Go to Ultimatecarpage.com

  Ultimatecarpage.com  > Events
2007 Meadow Brook Concours d'Elegance
Car search:
Quick Advanced 

Click here to save all images   Meadow Brook Concours d'Elegance    
|    2003   |    2004   |    2005   |    2006   |    2007   |    2008   |  

Click here to open the slideshowThe Meadow Brook Hall Concours d’Elegance has arguably become the best classic car show east of Pebble Beach. Over the past 28 years this Concours has seen thousands of cars, hundreds of judges and hundreds of thousands of visitors and in all that time, one person has masterminded the ordeal. Don Sommer, founder of the Meadow Brook Concours retired last autumn as chairman of the Concours and handed the reigns over to Larry Smith; longtime judge, committee member and car collector himself.

With a new chairman came some changes, welcomed by committee members and participants alike. Along with an impressive list of new sponsors came a first-ever class of motorcycles. An extraordinary group of 32 four-cylinder two-wheelers displayed alongside nearly 230 fine pieces of automotive history ranging from turn-of-the-century brass-era cars to the premiering Alfa Romeo 8C Competizione. Alfa Romeo was honored as the featured marque for 2007 and consisted of three dedicated classes. In addition, the visually stunning B.A.T. prototypes demonstrated just how advanced aerodynamic design had become in the mid 1950’s.

Special Display Cars
During the 50’s it wasn’t unusual for Italian specialty car companies to make one-off examples for high-paying clients. Enrico Nardi built the Blue Ray as an example of his company’s abilities. Shortly after came the Blue Ray II proudly displayed at this year’s Concours by its owner Jim Simpson. Designed by Michelotti and built by Vignale on a Lancia chassis, the occupants of this two door coupe enjoy fine chamois leather upholstery and a panoramic blue Perspex roof.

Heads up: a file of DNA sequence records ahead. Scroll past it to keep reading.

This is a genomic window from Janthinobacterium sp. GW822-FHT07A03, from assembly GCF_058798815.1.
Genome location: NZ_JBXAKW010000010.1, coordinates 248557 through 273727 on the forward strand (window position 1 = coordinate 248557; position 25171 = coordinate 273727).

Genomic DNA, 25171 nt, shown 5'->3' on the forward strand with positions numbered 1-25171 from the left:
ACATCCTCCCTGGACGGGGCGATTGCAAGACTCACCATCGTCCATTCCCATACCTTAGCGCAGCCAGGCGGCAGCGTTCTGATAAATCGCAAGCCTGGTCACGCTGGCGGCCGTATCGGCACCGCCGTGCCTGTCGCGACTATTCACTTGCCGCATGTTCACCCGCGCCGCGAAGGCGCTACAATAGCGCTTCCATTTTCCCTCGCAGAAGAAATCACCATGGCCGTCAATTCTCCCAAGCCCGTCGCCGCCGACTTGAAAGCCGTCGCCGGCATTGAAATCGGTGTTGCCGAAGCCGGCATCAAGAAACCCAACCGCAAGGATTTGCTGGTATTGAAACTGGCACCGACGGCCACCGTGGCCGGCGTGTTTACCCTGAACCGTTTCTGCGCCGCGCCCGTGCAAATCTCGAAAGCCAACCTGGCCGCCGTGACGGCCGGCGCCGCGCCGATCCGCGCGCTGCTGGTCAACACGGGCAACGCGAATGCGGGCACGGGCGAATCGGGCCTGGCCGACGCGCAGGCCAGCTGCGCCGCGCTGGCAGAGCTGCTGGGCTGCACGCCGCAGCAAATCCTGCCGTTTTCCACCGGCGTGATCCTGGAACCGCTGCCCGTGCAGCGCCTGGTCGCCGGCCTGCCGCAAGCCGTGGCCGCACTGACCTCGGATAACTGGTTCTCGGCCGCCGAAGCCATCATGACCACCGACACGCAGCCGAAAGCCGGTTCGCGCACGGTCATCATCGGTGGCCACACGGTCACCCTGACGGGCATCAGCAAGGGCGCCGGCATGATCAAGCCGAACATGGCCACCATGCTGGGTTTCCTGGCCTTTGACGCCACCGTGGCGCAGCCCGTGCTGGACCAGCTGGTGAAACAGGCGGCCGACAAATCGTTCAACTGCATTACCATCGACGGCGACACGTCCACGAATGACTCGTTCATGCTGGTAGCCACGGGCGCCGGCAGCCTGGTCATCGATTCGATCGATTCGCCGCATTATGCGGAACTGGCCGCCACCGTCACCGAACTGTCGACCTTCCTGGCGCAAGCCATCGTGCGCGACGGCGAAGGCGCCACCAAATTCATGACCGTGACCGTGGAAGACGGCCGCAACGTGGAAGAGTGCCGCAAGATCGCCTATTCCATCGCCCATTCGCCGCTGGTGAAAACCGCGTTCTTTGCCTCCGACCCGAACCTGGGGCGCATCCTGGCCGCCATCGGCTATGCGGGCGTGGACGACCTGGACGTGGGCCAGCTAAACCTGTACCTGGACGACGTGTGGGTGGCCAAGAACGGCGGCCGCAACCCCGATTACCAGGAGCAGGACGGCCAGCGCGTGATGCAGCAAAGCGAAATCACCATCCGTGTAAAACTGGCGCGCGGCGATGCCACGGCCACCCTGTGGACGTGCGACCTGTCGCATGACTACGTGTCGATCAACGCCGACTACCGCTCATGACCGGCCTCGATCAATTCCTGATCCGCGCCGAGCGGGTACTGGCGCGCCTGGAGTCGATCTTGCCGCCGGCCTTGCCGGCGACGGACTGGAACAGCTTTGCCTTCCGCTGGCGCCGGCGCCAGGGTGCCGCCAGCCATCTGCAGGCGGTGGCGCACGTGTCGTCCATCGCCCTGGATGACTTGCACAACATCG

Yet another exceptional machine gracing the show field was the recreation “Blitzen Benz”. Based on the original 21.5-litre, 200 horsepower 1909 version, this open racer was built in 1935 to celebrate Daimler-Benz’s 50th Anniversary. Speed records fell quickly as the “Blitzen Benz” topped 220 km/h in 1911.
Certainly the most talked about car shown at the Hall this year was one of the six Bugatti Royales built. Spending part of its life in a junkyard before being resurrected this magnificent Cabriolet of 1930’s exuberance is noted as one of the most valuable cars in the world and rarely sees the light of day outside the Henry Ford Museum where it currently resides.

Best In Show
Once again there were two cars selected for Best In Show; one American and one Foreign. In addition, with the new Motorcycle Class a third Best In Show award was created. The stately 1931 Chrysler GG Imperial Victoria Convertible with bodywork by Waterhouse took honors on the American side while the Concours poster-car 1938 Alfa Romeo 8C 2900B Touring Spider fittingly prevailed on the Foreign side. The Motorcycle Best In Show trophy was awarded to a 1938 Indian Four.